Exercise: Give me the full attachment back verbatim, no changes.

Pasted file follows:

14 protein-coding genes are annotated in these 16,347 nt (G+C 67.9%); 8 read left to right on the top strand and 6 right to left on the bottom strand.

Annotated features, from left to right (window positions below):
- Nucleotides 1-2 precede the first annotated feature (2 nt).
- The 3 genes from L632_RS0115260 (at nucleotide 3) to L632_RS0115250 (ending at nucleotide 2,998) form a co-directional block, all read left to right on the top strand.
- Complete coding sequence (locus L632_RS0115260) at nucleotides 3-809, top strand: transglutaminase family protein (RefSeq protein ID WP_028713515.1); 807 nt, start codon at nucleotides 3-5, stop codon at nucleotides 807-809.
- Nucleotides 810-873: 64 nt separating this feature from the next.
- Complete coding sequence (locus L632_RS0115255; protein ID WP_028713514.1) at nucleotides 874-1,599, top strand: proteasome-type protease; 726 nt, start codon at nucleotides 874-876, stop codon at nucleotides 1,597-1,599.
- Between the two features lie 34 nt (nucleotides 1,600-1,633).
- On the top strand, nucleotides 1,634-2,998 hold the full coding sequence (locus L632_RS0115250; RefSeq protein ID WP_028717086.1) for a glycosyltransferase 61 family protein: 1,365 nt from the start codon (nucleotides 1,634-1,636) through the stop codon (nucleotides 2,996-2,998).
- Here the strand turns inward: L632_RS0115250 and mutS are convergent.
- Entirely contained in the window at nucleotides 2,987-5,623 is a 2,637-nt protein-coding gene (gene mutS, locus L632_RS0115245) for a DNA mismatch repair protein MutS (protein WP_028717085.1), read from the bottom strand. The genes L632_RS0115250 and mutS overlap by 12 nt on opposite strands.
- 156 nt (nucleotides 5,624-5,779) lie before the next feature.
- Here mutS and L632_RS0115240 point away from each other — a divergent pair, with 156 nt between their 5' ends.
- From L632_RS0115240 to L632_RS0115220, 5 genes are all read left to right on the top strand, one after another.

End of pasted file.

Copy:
14 protein-coding genes are annotated in these 16,347 nt (G+C 67.9%); 8 read left to right on the top strand and 6 right to left on the bottom strand.

Annotated features, from left to right (window positions below):
- Nucleotides 1-2 precede the first annotated feature (2 nt).
- The 3 genes from L632_RS0115260 (at nucleotide 3) to L632_RS0115250 (ending at nucleotide 2,998) form a co-directional block, all read left to right on the top strand.
- Complete coding sequence (locus L632_RS0115260) at nucleotides 3-809, top strand: transglutaminase family protein (RefSeq protein ID WP_028713515.1); 807 nt, start codon at nucleotides 3-5, stop codon at nucleotides 807-809.
- Nucleotides 810-873: 64 nt separating this feature from the next.
- Complete coding sequence (locus L632_RS0115255; protein ID WP_028713514.1) at nucleotides 874-1,599, top strand: proteasome-type protease; 726 nt, start codon at nucleotides 874-876, stop codon at nucleotides 1,597-1,599.
- Between the two features lie 34 nt (nucleotides 1,600-1,633).
- On the top strand, nucleotides 1,634-2,998 hold the full coding sequence (locus L632_RS0115250; RefSeq protein ID WP_028717086.1) for a glycosyltransferase 61 family protein: 1,365 nt from the start codon (nucleotides 1,634-1,636) through the stop codon (nucleotides 2,996-2,998).
- Here the strand turns inward: L632_RS0115250 and mutS are convergent.
- Entirely contained in the window at nucleotides 2,987-5,623 is a 2,637-nt protein-coding gene (gene mutS, locus L632_RS0115245) for a DNA mismatch repair protein MutS (protein WP_028717085.1), read from the bottom strand. The genes L632_RS0115250 and mutS overlap by 12 nt on opposite strands.
- 156 nt (nucleotides 5,624-5,779) lie before the next feature.
- Here mutS and L632_RS0115240 point away from each other — a divergent pair, with 156 nt between their 5' ends.
- From L632_RS0115240 to L632_RS0115220, 5 genes are all read left to right on the top strand, one after another.